Canadian public servants set for strike ballot as governments worldwide grapple with industrial action

By on 02/02/2023 | Updated on 02/02/2023
A photograph of public sector workers on strike in Whitehall, London, UK
A photograph of public sector workers on strike in Whitehall, London, UK. Photo: Enough Is Enough campaign on Twitter.

Public servants in Canada are to be balloted for strike action later this month as governments around the world face increasing industrial relations pressure over pay settlements.

The Public Service Alliance of Canada (PSAC) announced last week that it would ballot 120,000 members on possible industrial action due to what its national president Chris Aylward called “total disrespect and disregard” from the Treasury Board of Canada.

Aylward said that since the beginning of the pandemic, PSAC members have stepped up by helping Canadians when they needed it most, but that public servants’ wages were “falling further behind as the cost of living increases”.

Aylward also highlighted that the union wanted government action on “solutions to harassment, discrimination and systemic racism in the workplace”, as well as enshrining the right to remote work and the ‘right to disconnect’ in collective agreements between government and public service trade unions.

Read more: Canadian public servants could face discipline for shirking return-to-office rules

“Unfortunately, Treasury Board is hell-bent on pushing through serious concessions that impact your rights, including reducing job security and access to some leaves. And their insulting wage offer of 2.06% per year over four years is asking more than 120,000 hard-working PSAC members to take a big pay cut,” he said.

Strike action is “never our first choice”, Aylward said in a statement, and a ballot does not mean one would be automatically called. “But securing a strong strike mandate from our membership shows we’re willing to fight and will give us the leverage we need to reach a fair and decent contract. And if we need to take job action to get the collective agreement you deserve, then that’s exactly what we’ll do,” he said.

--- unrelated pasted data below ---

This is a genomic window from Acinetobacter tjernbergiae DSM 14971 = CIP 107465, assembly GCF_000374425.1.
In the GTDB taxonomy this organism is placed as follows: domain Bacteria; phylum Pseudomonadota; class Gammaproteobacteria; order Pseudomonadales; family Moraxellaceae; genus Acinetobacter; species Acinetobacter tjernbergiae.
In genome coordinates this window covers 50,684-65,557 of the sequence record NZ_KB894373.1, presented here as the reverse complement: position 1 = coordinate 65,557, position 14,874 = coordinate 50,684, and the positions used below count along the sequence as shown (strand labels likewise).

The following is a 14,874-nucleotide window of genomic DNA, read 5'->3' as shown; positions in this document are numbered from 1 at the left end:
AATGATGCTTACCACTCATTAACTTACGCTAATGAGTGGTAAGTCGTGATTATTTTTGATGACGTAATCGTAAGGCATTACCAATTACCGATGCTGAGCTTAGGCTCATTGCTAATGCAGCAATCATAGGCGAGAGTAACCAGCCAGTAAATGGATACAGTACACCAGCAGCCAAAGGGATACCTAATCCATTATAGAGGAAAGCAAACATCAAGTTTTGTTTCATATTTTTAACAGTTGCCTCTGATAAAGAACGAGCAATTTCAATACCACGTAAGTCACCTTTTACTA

Possible industrial action in Canada comes as governments around the world face increasing industrial disputes as public servants seek pay settlements that reflect the high rate of inflation.

Read more: Details emerge of UK civil service job cuts – but minister backs away from 91,000 target

In the UK, over 100,000 public servants took strike action on 1 February over pay, pensions, redundancy terms and job security. The action was called across departments including the Department for Work and Pensions, UK Border Force and Rural Payments Agency, while teachers, train and bus drivers, and university lecturers were also on strike on the UK’s biggest day of industrial action in a decade.

Action has also been taken by university staff in New Zealand, and by thousands of workers at state level in Australia. Public servants in New South Wales took action over a proposed 3% pay rise, which is below Australia’s current inflation rate of 7.8%.

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About Richard Johnstone

Richard Johnstone is the executive editor of Global Government Forum, where he helps to produce editorial analysis and insight for the title’s audience of public servants around the world. Before joining GGF, he spent nearly five years at UK-based title Civil Service World, latterly as acting editor, and has worked in public policy journalism throughout his career.

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